Highly Pleased with the New Institution
New Form of Blanks Used in Admitting Patients
Name, Age, Place of Birth, Occupation and History of the Case Is all Given
Journal and Tribune, April 19, 1902, Page 8
The “Knoxville General Hospital” is running along smoothly under its new management. The first patient admitted besides the fifteen transferred from the old city hospital was John Presley, a white man aged seventy, whose home is in the Williams house near the rolling mills. He is suffering from inflammation in one of his eyes as the result of a piece of stone striking the member while he was at work following his trade of stone cutter last Saturday. Presley was sent to the hospital by Dr. Chas. H. Davis, and was admitted and assigned to the general ward yesterday afternoon.
A new form of blank is being used in admitting patients to the new hospital. The patient’s name and address, also a complete history of his case, so far as practicable, is given by the physician under whose care he or she was when sent to the hospital. The physician gives the symptoms, diagnosing the case as it was when he was first called in, then as it had developed up to the time the patient was committed to the hospital.
When the patient reaches the hospital, Dr. Frank Bomar, the resident physician, receives the blank and assigns the patient to a ward or room, and enters his name, age, place of birth, occupation, etc., upon the register. A register has not yet been received at the hospital, but will be put in use at once.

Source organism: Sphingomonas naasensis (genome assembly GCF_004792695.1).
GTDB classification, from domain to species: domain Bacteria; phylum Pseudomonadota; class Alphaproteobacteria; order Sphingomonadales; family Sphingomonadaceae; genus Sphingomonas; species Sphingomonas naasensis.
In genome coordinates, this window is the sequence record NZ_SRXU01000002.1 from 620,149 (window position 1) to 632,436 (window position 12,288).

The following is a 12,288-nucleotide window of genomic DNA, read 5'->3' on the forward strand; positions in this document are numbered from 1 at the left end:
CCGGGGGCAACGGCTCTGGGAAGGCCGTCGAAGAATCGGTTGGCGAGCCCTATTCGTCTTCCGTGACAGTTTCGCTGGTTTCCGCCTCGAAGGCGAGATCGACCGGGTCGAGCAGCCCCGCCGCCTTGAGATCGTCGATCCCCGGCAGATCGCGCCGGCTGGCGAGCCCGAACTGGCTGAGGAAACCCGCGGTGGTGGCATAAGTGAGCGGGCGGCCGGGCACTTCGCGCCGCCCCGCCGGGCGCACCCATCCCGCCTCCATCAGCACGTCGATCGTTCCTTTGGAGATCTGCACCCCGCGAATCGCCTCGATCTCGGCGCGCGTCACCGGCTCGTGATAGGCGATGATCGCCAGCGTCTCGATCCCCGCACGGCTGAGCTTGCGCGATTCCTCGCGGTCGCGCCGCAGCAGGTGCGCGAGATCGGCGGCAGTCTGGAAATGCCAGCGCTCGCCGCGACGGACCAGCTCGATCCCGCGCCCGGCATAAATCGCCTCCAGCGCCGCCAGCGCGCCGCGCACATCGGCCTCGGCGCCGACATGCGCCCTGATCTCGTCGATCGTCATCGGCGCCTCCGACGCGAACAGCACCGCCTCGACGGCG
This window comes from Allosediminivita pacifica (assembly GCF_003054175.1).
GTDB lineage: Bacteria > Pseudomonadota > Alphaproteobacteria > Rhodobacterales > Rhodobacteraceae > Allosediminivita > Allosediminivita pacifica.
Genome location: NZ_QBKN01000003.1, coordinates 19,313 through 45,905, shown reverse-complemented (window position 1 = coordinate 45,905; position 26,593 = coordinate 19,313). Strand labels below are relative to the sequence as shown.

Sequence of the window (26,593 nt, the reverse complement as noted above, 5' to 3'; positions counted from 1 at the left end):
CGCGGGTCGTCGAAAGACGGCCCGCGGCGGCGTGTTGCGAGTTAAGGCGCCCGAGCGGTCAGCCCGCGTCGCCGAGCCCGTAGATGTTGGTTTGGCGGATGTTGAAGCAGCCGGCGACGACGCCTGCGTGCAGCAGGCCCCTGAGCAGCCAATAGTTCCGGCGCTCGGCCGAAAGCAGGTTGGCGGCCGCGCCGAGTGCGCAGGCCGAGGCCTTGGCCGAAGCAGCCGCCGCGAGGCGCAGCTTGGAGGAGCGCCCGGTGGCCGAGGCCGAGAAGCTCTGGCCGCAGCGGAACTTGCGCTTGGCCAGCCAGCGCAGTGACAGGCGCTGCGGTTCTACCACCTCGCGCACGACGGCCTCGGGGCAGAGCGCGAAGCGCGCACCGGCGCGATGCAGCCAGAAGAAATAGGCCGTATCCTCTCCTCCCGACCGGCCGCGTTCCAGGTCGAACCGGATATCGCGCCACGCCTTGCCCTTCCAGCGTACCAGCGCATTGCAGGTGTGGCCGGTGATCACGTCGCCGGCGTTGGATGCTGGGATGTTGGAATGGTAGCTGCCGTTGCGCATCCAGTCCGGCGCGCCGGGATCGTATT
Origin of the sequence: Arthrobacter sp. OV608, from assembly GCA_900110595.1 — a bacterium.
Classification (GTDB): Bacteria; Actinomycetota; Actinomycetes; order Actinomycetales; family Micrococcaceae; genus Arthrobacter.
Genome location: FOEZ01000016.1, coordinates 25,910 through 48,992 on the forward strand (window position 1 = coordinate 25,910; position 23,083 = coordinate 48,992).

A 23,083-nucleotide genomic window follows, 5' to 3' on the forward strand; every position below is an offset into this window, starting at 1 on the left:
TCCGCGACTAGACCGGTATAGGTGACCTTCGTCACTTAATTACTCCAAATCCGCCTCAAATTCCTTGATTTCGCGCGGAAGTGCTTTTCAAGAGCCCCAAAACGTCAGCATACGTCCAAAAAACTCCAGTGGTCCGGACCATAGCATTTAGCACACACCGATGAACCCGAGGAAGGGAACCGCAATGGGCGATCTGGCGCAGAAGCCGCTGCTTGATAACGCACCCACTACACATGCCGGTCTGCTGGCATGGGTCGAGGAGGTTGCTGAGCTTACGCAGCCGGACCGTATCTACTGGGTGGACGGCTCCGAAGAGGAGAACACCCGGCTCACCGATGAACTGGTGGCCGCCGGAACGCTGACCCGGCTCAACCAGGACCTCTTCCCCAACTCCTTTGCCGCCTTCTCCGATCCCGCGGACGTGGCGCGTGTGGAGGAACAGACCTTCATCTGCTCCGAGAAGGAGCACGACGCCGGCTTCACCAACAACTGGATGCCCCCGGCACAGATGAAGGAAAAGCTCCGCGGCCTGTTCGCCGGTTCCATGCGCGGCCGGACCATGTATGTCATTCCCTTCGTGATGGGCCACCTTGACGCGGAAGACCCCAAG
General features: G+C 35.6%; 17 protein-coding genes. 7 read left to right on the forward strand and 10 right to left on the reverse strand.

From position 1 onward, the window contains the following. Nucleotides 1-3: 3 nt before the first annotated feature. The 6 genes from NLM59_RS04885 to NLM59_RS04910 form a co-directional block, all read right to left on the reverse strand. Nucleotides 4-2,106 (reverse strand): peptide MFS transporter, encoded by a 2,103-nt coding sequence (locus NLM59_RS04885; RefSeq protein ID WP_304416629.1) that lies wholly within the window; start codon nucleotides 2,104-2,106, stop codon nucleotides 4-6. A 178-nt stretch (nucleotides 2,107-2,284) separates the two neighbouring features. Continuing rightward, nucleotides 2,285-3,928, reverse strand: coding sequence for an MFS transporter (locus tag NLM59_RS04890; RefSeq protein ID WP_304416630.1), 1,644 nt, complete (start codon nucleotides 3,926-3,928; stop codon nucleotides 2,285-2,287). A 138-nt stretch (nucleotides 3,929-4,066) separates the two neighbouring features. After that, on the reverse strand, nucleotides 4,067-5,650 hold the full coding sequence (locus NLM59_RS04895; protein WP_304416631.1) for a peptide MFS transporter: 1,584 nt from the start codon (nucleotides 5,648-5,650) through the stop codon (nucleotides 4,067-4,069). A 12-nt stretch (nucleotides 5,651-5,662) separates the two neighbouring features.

Miss Paulus, the superintendent, and her assistant, Miss DeArmond, are having their hands full looking after the management of the hospital and training the several nurses and other help. They were confronted with a slight trouble in the afternoon when one of the negro women employed as assistants quit work, striking because the wages of $2 per week were not regarded as sufficient compensation. One of the women declared that $2 was not enough to buy her shoes.
Arthur Barnes, the hospital orderly, is a man of considerable experience, having served in that capacity for two years at the Lyons View asylum. He also nursed the soldiers encamped in this city during the Spanish-American war. He is proving to be thoroughly capable of filling his new position and is giving entire satisfaction.
There are now five nurses employed at the hospital, and several of them are proving quite efficient, and are learning their duties rapidly.
A Journal and Tribune reporter who made daily visits to the old city hospital visited the new General Hospital yesterday afternoon and was shown through the building by the assistant superintendent and Dr. Bomar.
The clean, white walls, the clean, spotless floors, the white bedding, and the general arrangement and orderly conduct of affairs was indeed a marked contrast to the old hospital.
May visitors are calling each day at the hospital and are shown through the different wards and rooms by Dr. Bomar or other attaches. The unanimous verdict of all has been one of approval.
The large elevator at the hospital has not yet been put in, but will be in operation in a few days.